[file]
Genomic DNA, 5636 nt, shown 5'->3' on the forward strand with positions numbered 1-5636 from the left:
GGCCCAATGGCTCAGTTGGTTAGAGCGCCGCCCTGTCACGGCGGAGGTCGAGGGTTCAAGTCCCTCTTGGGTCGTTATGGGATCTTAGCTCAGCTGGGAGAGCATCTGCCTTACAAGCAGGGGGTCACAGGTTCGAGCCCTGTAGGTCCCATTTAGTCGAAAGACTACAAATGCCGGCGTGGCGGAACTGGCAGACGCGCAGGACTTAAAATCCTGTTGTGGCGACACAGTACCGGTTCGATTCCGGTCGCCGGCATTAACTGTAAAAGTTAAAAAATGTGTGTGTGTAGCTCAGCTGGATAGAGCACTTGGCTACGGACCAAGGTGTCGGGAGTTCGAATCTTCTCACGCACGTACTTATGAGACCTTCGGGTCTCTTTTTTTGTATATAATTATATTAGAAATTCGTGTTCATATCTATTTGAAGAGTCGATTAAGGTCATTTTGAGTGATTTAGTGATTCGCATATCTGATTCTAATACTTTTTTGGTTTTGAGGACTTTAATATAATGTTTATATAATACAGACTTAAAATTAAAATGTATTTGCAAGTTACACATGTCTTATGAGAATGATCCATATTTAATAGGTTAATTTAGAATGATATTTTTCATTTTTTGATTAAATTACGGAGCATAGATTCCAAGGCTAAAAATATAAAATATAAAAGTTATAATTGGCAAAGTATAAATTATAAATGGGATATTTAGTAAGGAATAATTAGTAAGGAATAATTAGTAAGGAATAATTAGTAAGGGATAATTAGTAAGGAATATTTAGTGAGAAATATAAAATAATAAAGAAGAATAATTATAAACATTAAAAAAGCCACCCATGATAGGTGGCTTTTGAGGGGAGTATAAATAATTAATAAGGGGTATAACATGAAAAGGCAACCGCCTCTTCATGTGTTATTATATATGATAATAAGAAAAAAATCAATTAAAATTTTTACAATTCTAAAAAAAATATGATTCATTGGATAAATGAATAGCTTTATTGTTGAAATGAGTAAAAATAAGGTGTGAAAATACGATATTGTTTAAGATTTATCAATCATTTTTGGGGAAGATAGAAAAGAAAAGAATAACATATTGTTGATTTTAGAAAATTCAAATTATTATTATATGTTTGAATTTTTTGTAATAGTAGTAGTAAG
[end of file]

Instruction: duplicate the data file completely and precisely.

Genomic DNA, 5636 nt, shown 5'->3' on the forward strand with positions numbered 1-5636 from the left:
GGCCCAATGGCTCAGTTGGTTAGAGCGCCGCCCTGTCACGGCGGAGGTCGAGGGTTCAAGTCCCTCTTGGGTCGTTATGGGATCTTAGCTCAGCTGGGAGAGCATCTGCCTTACAAGCAGGGGGTCACAGGTTCGAGCCCTGTAGGTCCCATTTAGTCGAAAGACTACAAATGCCGGCGTGGCGGAACTGGCAGACGCGCAGGACTTAAAATCCTGTTGTGGCGACACAGTACCGGTTCGATTCCGGTCGCCGGCATTAACTGTAAAAGTTAAAAAATGTGTGTGTGTAGCTCAGCTGGATAGAGCACTTGGCTACGGACCAAGGTGTCGGGAGTTCGAATCTTCTCACGCACGTACTTATGAGACCTTCGGGTCTCTTTTTTTGTATATAATTATATTAGAAATTCGTGTTCATATCTATTTGAAGAGTCGATTAAGGTCATTTTGAGTGATTTAGTGATTCGCATATCTGATTCTAATACTTTTTTGGTTTTGAGGACTTTAATATAATGTTTATATAATACAGACTTAAAATTAAAATGTATTTGCAAGTTACACATGTCTTATGAGAATGATCCATATTTAATAGGTTAATTTAGAATGATATTTTTCATTTTTTGATTAAATTACGGAGCATAGATTCCAAGGCTAAAAATATAAAATATAAAAGTTATAATTGGCAAAGTATAAATTATAAATGGGATATTTAGTAAGGAATAATTAGTAAGGAATAATTAGTAAGGAATAATTAGTAAGGGATAATTAGTAAGGAATATTTAGTGAGAAATATAAAATAATAAAGAAGAATAATTATAAACATTAAAAAAGCCACCCATGATAGGTGGCTTTTGAGGGGAGTATAAATAATTAATAAGGGGTATAACATGAAAAGGCAACCGCCTCTTCATGTGTTATTATATATGATAATAAGAAAAAAATCAATTAAAATTTTTACAATTCTAAAAAAAATATGATTCATTGGATAAATGAATAGCTTTATTGTTGAAATGAGTAAAAATAAGGTGTGAAAATACGATATTGTTTAAGATTTATCAATCATTTTTGGGGAAGATAGAAAAGAAAAGAATAACATATTGTTGATTTTAGAAAATTCAAATTATTATTATATGTTTGAATTTTTTGTAATAGTAGTAGTAAG